With UK businesses looking to take advantage of evolving technologies like generative AI, and artificial intelligence being reported to contributes £3.7bn to the UK economy, the Department for Science, Innovation and Technology (DSIT) says it’s looking to boost recruitment, while maintaining public trust.
While being capable of helping staff across multiple sectors focus on value add by reducing strain caused by an array of manual, administrative duties, there are concerns around fairness and privacy, as well as possible redundancies.
The white paper details five key principles around AI research and development, which look to guide regulators in facilitating use of the technology that balances innovation with safety. These are:
- Safety, security and robustness: AI use cases need to be explored and facilitated securely, safely and in a way that allows for careful management of risks.
- Transparency and explainability: People using the technology need to be able to clearly communicate when and how algorithms are being used, and the reasons for decisions made.
- Fairness: All AI innovation will need to comply with legislation, including the Equality Act 2010 or UK GDPR, as well as being completely unbiased regarding users from different people groups; companies must also not create unfair commercial outcomes.
- Accountability and governance: measures need to be taken to ensure appropriate monitoring of how AI is being used, with clear accountability put in place for outcomes.
- Contestability and redress: clear channels need to be in place for disputing harmful outcomes or decisions generated by AI.
In line with the above principles, the government has tasked regulators to “issue practical guidance”, as well as tools and resources like risk assessment templates, to businesses around the use of artificial intelligence, over the next 12 months.
A £2m sandbox has also been announced, to aid development of new product and service innovation ideas in a controlled environment.
“AI has the potential to make Britain a smarter, healthier and happier place to live and work. Artificial intelligence is no longer the stuff of science fiction, and the pace of AI development is staggering, so we need to have rules to make sure it is developed safely,” said Science Innovation and Technology Secretary, Michelle Donelan.
“Our new approach is based on strong principles so that people can trust businesses to unleash this technology of tomorrow.”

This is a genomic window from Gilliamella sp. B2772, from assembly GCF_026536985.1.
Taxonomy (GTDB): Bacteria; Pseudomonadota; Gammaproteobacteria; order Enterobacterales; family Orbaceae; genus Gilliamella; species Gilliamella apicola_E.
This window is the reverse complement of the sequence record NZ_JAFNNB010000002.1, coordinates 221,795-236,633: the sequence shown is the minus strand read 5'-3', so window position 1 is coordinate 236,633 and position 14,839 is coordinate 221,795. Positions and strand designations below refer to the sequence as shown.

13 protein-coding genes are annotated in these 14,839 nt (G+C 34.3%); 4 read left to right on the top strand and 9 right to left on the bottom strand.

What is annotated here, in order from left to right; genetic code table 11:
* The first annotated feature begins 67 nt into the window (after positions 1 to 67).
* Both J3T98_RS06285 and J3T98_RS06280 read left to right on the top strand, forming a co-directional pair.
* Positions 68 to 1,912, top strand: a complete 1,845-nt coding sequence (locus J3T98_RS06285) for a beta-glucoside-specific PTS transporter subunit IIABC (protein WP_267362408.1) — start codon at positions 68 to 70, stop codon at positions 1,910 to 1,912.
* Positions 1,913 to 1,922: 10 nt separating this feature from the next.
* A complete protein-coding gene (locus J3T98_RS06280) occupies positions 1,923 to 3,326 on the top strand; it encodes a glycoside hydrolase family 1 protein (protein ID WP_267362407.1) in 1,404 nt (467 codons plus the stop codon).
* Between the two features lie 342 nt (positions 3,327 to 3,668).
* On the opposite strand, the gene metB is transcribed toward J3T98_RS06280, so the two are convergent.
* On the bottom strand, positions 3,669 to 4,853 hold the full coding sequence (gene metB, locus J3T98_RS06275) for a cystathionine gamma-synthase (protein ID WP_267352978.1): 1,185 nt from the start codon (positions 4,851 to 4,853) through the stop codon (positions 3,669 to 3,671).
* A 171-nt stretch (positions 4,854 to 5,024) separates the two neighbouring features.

The current state of play
The government also recently announced a new national funding scheme dedicated to AI innovation, worth £250m.
Recent research from Fujitsu, however, shows that a lack of incentivisation and required technical skills are proving key barriers for UK organisations towards driving true value from AI and other emerging technologies.
Sue Daley, director for tech and innovation at trade association techUK, welcomes the new AI white paper, stating: “The government must now prioritise building the necessary regulatory capacity, expertise, and coordination.
“techUK stands ready to work alongside government and regulators to ensure that the benefits of this powerful technology are felt across both society and the economy.”
Also welcoming the framework is Harry Keen, CEO & co-founder of generative AI start-up Hazy, who believes the UK tech sector has been “punching above our weight in AI development with world class AI research institutions spread across the country”.
Keen continued: “As a society, we are at the dawn of a similar revolution we went through at the turn of the millennium with ‘the internet’. AI technology is going to seed entire new industries and create a totally new economy.
“The UK needs to capitalise on our current position by translating the research into valuable companies that can pioneer this sector and be the tech giants of the future.
“We welcome the spirit of this whitepaper because efficient regulation and guidance is a key part to enabling UK businesses to use AI effectively and safely.”
More information on today’s government AI white paper announcement can be found here.
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